Doctrina

English translation: mission district

GLOSSARY ENTRY (DERIVED FROM QUESTION BELOW)
Spanish term or phrase:Doctrina
English translation:mission district
Entered by: gcnyc

17:26 Aug 5, 2012
Spanish to English translations [PRO]
History / religion, colonial latin american history
Spanish term or phrase: Doctrina
"que fue necesario fundar una doctrina para la evangelización de los nativos ... en 1668 se creó la Doctrina de Codpa."

This is an article about the history of Andean churches in Chile. In the first part of the sentence I thought doctrina meant a mission or mission school. But in 1668 the church was built in Codpa, so does Doctrina mean Church in this case? Or perhaps Mission, as one and the same as the church?
gcnyc
United States
Local time: 18:48
mission district
Explanation:
The meanings of "doctrina" that concern us here, as defined by the RAE, are:

"6. f. En América, curato colativo servido por regulares.
7. f. En América, pueblo de indios recién convertidos, cuando todavía no se había establecido en él parroquialidad o curato."
http://lema.rae.es/drae/?val=doctrina

Meaning 6 approximates very closely to a parish: again in the DRAE, its second meaning is as a synonym of parroquia:
http://lema.rae.es/drae/?val=curato

Meaning 7 is, obviously, a mission or mission station.

The "Doctrina de Codpa" was definitely a district and implied jurisdiction:

"En 1682 los valles de Azapa y Lluta fueron "desagregados" definitivamente de la jurisdicción de la doctrina de Codpa y pasaron a formar parte de la parroquia de Arica."
http://books.google.es/books?id=939rBhH2CtEC&pg=PA493&lpg=PA...

So you could probably translate it as "parish"; however, the fact that different terms are used in the passage just quoted (doctrina de Codpa, parroquia de Arica) makes me feel that it would be more appropriate to call it a mission district. So in 1668 the church was built and the mission district which it governed was officially established.

The first use of "doctrina" in the passage you quote can be translated as "mission", I think. There is a distinction, expressed for example here:

"During Father Eusebio Kino's stay in the Pimería Alta, he founded over twenty missions in eight mission districts."
http://en.wikipedia.org/wiki/Spanish_missions_in_the_America...
Selected response from:

Charles Davis
Spain
Local time: 00:48
Grading comment
Since there are several other instances of doctrina in this project, I plan to use "mission" and also "mission district" where it seems more appropriate. Thank you very, very much for the references and discussion.
4 KudoZ points were awarded for this answer



Summary of answers provided
4 +1mission district
Charles Davis
4Doctrine / Catechism / Teaching
Rafael Molina Pulgar


Discussion entries: 6





  

Answers


2 mins   confidence: Answerer confidence 4/5Answerer confidence 4/5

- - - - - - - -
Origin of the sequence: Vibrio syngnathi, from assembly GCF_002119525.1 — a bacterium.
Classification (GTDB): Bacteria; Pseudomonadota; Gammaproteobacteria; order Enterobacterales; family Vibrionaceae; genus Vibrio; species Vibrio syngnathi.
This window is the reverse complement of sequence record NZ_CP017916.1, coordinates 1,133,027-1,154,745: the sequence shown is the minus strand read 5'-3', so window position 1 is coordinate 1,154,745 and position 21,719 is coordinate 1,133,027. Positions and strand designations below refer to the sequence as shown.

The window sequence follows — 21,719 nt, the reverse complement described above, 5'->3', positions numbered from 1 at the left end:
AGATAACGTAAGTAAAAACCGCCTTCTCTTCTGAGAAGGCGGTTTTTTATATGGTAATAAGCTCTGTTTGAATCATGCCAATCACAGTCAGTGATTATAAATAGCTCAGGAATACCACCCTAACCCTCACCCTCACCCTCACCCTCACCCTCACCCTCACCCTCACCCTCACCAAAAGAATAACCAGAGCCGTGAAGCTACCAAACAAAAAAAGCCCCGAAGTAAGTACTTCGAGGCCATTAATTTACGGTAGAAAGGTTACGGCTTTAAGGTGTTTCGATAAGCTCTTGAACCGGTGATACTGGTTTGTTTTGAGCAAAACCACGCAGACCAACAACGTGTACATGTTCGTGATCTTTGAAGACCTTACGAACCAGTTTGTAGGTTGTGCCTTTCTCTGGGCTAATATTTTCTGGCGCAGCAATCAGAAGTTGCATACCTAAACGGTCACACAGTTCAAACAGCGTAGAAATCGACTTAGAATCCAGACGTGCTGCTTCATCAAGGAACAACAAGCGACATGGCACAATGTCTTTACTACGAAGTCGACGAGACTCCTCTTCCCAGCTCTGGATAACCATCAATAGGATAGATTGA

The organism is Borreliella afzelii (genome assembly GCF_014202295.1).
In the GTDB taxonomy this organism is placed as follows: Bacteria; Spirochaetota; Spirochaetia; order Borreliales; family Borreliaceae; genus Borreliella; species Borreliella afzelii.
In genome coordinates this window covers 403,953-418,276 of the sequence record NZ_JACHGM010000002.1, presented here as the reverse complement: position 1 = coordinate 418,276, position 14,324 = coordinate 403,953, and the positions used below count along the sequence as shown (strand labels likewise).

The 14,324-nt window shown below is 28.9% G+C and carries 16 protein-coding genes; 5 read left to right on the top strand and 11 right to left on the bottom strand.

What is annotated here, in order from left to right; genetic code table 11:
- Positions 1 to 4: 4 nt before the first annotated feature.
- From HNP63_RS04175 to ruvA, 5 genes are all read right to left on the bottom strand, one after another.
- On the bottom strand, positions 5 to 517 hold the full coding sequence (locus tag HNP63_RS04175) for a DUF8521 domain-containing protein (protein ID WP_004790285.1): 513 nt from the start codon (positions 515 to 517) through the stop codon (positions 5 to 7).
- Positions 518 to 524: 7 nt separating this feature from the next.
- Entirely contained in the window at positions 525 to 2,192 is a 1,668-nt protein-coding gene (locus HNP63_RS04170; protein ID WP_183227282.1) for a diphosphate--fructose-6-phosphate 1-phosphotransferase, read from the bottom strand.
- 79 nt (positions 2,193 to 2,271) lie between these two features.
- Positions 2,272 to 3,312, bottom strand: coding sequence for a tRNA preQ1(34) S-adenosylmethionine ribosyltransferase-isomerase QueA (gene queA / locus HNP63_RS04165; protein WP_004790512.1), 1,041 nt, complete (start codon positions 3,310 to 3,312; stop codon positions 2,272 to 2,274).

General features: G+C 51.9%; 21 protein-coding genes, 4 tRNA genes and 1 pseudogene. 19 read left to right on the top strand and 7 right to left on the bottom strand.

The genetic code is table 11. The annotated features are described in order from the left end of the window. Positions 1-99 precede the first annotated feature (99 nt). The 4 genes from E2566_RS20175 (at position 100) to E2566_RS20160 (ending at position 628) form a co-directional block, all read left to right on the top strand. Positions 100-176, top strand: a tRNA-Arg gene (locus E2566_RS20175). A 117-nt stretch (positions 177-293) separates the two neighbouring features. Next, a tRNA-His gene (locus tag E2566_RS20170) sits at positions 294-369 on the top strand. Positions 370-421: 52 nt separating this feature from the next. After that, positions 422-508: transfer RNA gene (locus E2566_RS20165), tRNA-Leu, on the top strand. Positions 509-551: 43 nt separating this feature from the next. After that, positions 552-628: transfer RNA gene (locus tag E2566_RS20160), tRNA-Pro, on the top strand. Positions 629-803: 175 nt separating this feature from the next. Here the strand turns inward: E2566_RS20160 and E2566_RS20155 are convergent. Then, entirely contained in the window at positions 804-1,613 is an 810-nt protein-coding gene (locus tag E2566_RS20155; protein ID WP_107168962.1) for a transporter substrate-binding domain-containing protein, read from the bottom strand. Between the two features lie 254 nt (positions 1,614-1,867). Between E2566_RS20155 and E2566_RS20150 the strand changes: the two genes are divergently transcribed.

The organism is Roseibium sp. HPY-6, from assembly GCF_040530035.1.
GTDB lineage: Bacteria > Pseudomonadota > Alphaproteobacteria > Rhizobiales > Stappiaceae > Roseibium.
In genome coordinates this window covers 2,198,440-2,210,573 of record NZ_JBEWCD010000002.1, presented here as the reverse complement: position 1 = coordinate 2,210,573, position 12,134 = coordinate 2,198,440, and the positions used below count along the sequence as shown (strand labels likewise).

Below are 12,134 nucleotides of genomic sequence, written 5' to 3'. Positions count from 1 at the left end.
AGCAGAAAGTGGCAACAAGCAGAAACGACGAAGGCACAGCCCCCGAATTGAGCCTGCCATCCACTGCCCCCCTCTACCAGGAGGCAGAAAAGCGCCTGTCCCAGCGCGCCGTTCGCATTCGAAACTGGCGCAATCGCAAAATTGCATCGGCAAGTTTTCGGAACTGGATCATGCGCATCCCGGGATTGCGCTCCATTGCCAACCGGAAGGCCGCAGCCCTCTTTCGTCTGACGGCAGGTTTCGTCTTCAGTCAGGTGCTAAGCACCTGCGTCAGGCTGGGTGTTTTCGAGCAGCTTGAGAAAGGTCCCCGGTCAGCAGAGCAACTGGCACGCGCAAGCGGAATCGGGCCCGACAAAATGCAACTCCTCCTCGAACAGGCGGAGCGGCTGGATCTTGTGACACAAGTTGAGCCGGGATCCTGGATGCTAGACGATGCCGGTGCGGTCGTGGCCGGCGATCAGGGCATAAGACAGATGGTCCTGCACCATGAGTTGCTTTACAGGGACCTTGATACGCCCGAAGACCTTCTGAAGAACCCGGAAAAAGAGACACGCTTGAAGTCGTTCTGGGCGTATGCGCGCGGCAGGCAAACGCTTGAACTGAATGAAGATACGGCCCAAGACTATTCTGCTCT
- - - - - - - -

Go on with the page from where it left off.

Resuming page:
Doctrine / Catechism / Teaching


Explanation:
Varias acepciones.

Rafael Molina Pulgar
Mexico
Local time: 17:48
Works in field
Native speaker of: Native in SpanishSpanish
PRO pts in category: 4
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25 mins   confidence: Answerer confidence 4/5Answerer confidence 4/5 peer agreement (net): +1
mission district


Explanation:
The meanings of "doctrina" that concern us here, as defined by the RAE, are:

"6. f. En América, curato colativo servido por regulares.
7. f. En América, pueblo de indios recién convertidos, cuando todavía no se había establecido en él parroquialidad o curato."
http://lema.rae.es/drae/?val=doctrina

Meaning 6 approximates very closely to a parish: again in the DRAE, its second meaning is as a synonym of parroquia:
http://lema.rae.es/drae/?val=curato

Meaning 7 is, obviously, a mission or mission station.

The "Doctrina de Codpa" was definitely a district and implied jurisdiction:

"En 1682 los valles de Azapa y Lluta fueron "desagregados" definitivamente de la jurisdicción de la doctrina de Codpa y pasaron a formar parte de la parroquia de Arica."
http://books.google.es/books?id=939rBhH2CtEC&pg=PA493&lpg=PA...

So you could probably translate it as "parish"; however, the fact that different terms are used in the passage just quoted (doctrina de Codpa, parroquia de Arica) makes me feel that it would be more appropriate to call it a mission district. So in 1668 the church was built and the mission district which it governed was officially established.

The first use of "doctrina" in the passage you quote can be translated as "mission", I think. There is a distinction, expressed for example here:

"During Father Eusebio Kino's stay in the Pimería Alta, he founded over twenty missions in eight mission districts."
http://en.wikipedia.org/wiki/Spanish_missions_in_the_America...

Charles Davis
Spain
Local time: 00:48
Specializes in field
Native speaker of: Native in EnglishEnglish
PRO pts in category: 312
Grading comment
Since there are several other instances of doctrina in this project, I plan to use "mission" and also "mission district" where it seems more appropriate. Thank you very, very much for the references and discussion.

Peer comments on this answer (and responses from the answerer)
agree  Yvonne Gallagher: thinkd this is best, mission set up and once there are enough converts and a church built with priest appointed then can officially become parish
2 hrs
  -> Thanks, gallagy! This is a very tricky one, and I'm not totally sure which way it should go.
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